butler's pantry was divided into two rooms. The first is a powder room
accessible from the sitting room and the second a laundry which opens into
the kitchen. Located under the back stairs on the west wall is a small
pantry that retains its original beadboard sheathing. A door at the
northwestern corner of the room opens into the rear stairs. The current
owner has been told that the children of a previous owner always used these
stairs since it was prohibited for children to be present in the formal
entrance hall and parlor. Upstairs, each of the four bedrooms retains its
original door and architrave. The doors have six oblong raised panels and
glass knobs. Two of the bedrooms retain their original picture molding
matching that found down stairs. The baseboard is quite tall, measuring
about eight inches, and is capped by a simple molding. It is apparent that
the house was custom built, rather than relying on mass produced moldings
and doors since the door to the master bedroom near the front stair is
significantly taller than the three short doors at the rear end of the hall,
while the doors in the middle of the hall are of medium height. Also, few of
the windows are the exact size of any other window.
The front bedroom is a master suite with a narrow room, perhaps a
dressing room located off it. This space has been converted into a bathroom.
There are two closets: one in the bath and one next to the fireplace. The
fireplace, like the other fireplace upstairs, has a simple mantle. The
original tile is missing in most of the second floor fire surrounds. They
were likely damaged when the house was moved. And the fireplace in one
bedroom has been closed off altogether. The mantles are simple frames around
the fire surround with shelves supported by small, scrolled brackets. The
only bedroom originally built without a fireplace is located at the rear of
the hall beside the large bath which was also originally a bath. It is quite
possible that this small, unadorned room was intended to be used by a
servant. The large bath was created by the Henderson family according to
family member, Mrs. Dorcas Hinson.2 The Henderson-King house
exemplifies the finer sort of dwelling built by prominent rural Mecklenburg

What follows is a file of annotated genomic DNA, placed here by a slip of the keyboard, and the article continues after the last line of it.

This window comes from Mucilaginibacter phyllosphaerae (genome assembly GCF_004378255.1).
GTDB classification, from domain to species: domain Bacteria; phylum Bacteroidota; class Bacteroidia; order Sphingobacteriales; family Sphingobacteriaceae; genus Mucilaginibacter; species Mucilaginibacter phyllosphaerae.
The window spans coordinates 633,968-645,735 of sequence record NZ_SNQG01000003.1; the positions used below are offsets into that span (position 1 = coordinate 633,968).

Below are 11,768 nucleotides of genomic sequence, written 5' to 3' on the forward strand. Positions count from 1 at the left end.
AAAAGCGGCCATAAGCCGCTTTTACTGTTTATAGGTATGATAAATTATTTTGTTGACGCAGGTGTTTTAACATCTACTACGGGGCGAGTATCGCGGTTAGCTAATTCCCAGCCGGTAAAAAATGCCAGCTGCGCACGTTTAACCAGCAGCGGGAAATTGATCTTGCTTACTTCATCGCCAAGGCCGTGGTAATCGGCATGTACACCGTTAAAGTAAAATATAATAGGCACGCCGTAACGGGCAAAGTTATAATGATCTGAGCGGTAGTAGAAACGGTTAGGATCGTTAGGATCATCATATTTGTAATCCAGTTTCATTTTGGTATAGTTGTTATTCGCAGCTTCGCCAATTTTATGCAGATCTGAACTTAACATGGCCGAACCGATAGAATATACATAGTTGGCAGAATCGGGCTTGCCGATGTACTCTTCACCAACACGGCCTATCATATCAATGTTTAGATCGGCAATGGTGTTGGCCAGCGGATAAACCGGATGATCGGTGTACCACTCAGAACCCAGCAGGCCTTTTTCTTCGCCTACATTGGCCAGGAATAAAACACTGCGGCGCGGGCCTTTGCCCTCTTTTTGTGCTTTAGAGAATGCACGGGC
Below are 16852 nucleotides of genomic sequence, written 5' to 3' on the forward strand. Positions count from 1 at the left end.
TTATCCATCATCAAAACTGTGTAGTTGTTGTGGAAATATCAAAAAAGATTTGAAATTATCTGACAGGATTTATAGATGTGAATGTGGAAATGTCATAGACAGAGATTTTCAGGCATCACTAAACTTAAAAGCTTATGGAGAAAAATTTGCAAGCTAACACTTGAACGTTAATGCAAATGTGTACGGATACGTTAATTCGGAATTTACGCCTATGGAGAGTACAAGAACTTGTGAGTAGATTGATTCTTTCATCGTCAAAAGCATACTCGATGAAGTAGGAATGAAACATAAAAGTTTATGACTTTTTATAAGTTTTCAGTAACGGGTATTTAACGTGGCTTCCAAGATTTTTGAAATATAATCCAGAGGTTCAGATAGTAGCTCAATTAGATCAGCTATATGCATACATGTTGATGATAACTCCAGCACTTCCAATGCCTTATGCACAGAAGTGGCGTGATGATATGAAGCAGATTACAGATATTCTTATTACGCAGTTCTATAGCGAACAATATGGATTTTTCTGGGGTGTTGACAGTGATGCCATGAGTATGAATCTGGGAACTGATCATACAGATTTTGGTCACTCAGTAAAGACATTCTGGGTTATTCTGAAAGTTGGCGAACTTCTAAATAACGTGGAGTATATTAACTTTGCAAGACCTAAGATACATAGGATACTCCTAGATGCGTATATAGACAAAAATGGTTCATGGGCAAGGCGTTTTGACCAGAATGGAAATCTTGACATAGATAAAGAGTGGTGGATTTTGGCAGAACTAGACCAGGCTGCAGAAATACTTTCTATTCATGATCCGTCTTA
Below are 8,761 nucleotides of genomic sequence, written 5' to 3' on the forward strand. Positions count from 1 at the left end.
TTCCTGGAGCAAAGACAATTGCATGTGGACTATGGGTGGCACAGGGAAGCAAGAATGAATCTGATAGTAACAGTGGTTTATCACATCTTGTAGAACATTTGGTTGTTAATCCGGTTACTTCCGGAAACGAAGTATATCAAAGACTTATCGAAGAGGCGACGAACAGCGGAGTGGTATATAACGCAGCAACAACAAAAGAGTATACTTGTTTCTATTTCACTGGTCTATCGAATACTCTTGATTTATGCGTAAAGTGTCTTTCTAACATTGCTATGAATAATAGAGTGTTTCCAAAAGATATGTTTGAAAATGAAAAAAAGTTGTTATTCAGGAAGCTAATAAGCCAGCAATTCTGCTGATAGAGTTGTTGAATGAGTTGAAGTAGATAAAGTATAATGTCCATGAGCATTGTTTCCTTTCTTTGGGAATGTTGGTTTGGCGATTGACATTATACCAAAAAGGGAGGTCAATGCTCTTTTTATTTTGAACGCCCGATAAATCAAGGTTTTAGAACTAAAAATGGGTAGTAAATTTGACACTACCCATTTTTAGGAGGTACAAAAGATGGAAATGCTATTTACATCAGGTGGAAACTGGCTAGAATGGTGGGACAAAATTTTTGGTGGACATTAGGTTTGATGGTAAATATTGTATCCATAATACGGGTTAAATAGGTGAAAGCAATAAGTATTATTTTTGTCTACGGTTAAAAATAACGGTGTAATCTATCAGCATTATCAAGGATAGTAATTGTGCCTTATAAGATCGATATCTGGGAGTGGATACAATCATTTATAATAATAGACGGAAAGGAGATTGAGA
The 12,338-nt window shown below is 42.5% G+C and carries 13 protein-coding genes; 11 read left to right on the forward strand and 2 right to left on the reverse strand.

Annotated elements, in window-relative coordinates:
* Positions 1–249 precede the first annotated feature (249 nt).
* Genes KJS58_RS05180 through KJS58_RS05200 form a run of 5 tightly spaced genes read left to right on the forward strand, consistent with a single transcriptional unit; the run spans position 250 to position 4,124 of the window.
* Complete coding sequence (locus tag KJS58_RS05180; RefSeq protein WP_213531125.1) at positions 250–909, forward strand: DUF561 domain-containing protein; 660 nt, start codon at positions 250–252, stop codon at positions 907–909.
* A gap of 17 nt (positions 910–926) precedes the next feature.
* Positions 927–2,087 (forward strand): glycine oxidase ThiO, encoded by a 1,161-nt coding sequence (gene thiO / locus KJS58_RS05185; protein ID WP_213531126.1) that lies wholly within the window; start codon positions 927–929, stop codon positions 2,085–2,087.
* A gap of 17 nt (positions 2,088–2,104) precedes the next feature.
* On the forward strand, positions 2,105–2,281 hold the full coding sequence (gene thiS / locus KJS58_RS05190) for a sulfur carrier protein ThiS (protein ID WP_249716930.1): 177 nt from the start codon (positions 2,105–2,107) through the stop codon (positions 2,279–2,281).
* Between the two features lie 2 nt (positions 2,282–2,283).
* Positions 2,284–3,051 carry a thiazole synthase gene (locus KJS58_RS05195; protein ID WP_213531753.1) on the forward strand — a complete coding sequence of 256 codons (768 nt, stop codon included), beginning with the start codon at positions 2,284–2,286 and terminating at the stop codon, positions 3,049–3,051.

County farmers during the late nineteenth and very early twentieth century.
Despite its being engulfed by modern development, the property provides an
important insight into Mecklenburg County's rural past. The architecture of
the house retains almost all of its original character. The Henderson-King
House, therefore, is an extremely rare and important resource.
Sherry J. Joines
September 9, 1997
The preceding architectural description hints at the sort of person the
house's builder must have been. Although not "high style" or architect
designed, the house was clearly intended to show the elevated status of its
original owner. In fact, Dr. Dan L. Morrill, Director of the Historic
Landmarks Commission, has commented that this house is unusual in that its
design reflects very urban tastes for a rural farmhouse. It must be
remembered that at the turn of the century the area near the dwelling's
original site on Sharon Amity Road was still a rural farm community. The
inhabitants of this portion of Sharon Amity are not listed in the City
Directory of Charlotte until 1961.3
The 174 acre property which encompassed both the original site of the
house and its current site was purchased by Samuel D. Faulkner at a court
sale (for settlement of debt) from John E. Oates and Margaret L. Barringer,
widow of Rufus Barringer, on October 9, 1895. Very little can be said of Mr.
Faulkner other than that by 1911, he was residing on Providence Road. Since
City Directories do not cover the rural areas of the county, we can assume
that Mr. Faulkner was living in rural Mecklenburg during the very first
years of the twentieth century. Furthermore, the large number of real estate
purchases (over 500 acres) recorded by S.D. Faulkner in the last years of
the nineteenth century with additional purchases after the turn of the
century indicate his substantial means. 4
Faulkner owned the Henderson - King property until November 1, 1902 when
he sold it to Elizabeth N. Myers. Mrs. Myers was the wife of Walter P.
Myers. The 1900 City Directory indicates that Mr. Myers was a traveling
salesman living at 204 South Myers Street. By 1902, however, Mr. Myers'
occupation was as a farmer. The family now made their home on East Avenue
Extension. A similar entry is found in 1903, but in 1904/1905 the family is
not listed in the directory. They reappear, however, in 1905/1906 living in
Myers Park with Mr. Myers still employed as a farmer. This could indicate
that the family lived in the rural precincts for a year or two between 1903
and 1906. This is just after Mrs. Myers's purchase of the Henderson - King
It is impossible to say with certainty whether the Myers built the house
or if it had been constructed by Faulkner. It seems that with the
information currently known, the Myers family were probably the builders. As